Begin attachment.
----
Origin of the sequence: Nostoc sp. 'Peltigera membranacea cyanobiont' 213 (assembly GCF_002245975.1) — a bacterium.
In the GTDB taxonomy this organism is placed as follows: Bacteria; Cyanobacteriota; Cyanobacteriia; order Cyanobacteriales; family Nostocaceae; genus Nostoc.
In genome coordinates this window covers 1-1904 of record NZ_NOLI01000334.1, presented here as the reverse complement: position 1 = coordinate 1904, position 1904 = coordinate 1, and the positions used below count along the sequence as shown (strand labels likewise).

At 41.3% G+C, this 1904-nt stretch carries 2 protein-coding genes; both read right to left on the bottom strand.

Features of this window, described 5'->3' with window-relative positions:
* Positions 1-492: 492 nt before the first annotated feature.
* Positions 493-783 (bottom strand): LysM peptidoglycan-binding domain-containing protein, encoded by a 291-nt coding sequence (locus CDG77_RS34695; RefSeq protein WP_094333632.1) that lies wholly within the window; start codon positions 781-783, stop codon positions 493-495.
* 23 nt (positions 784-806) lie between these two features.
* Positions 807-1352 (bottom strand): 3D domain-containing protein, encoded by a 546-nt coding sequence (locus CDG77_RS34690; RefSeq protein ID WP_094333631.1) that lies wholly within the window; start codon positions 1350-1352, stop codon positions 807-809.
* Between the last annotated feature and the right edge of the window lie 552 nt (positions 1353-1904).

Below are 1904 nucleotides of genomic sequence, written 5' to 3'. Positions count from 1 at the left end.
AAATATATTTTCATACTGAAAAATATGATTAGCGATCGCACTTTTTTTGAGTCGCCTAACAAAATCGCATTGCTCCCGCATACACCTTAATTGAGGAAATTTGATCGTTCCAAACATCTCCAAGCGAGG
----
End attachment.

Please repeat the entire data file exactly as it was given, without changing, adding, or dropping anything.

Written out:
Origin of the sequence: Nostoc sp. 'Peltigera membranacea cyanobiont' 213 (assembly GCF_002245975.1) — a bacterium.
In the GTDB taxonomy this organism is placed as follows: Bacteria; Cyanobacteriota; Cyanobacteriia; order Cyanobacteriales; family Nostocaceae; genus Nostoc.
In genome coordinates this window covers 1-1904 of record NZ_NOLI01000334.1, presented here as the reverse complement: position 1 = coordinate 1904, position 1904 = coordinate 1, and the positions used below count along the sequence as shown (strand labels likewise).

At 41.3% G+C, this 1904-nt stretch carries 2 protein-coding genes; both read right to left on the bottom strand.

Features of this window, described 5'->3' with window-relative positions:
* Positions 1-492: 492 nt before the first annotated feature.
* Positions 493-783 (bottom strand): LysM peptidoglycan-binding domain-containing protein, encoded by a 291-nt coding sequence (locus CDG77_RS34695; RefSeq protein WP_094333632.1) that lies wholly within the window; start codon positions 781-783, stop codon positions 493-495.
* 23 nt (positions 784-806) lie between these two features.
* Positions 807-1352 (bottom strand): 3D domain-containing protein, encoded by a 546-nt coding sequence (locus CDG77_RS34690; RefSeq protein ID WP_094333631.1) that lies wholly within the window; start codon positions 1350-1352, stop codon positions 807-809.
* Between the last annotated feature and the right edge of the window lie 552 nt (positions 1353-1904).

Below are 1904 nucleotides of genomic sequence, written 5' to 3'. Positions count from 1 at the left end.
AAATATATTTTCATACTGAAAAATATGATTAGCGATCGCACTTTTTTTGAGTCGCCTAACAAAATCGCATTGCTCCCGCATACACCTTAATTGAGGAAATTTGATCGTTCCAAACATCTCCAAGCGAGG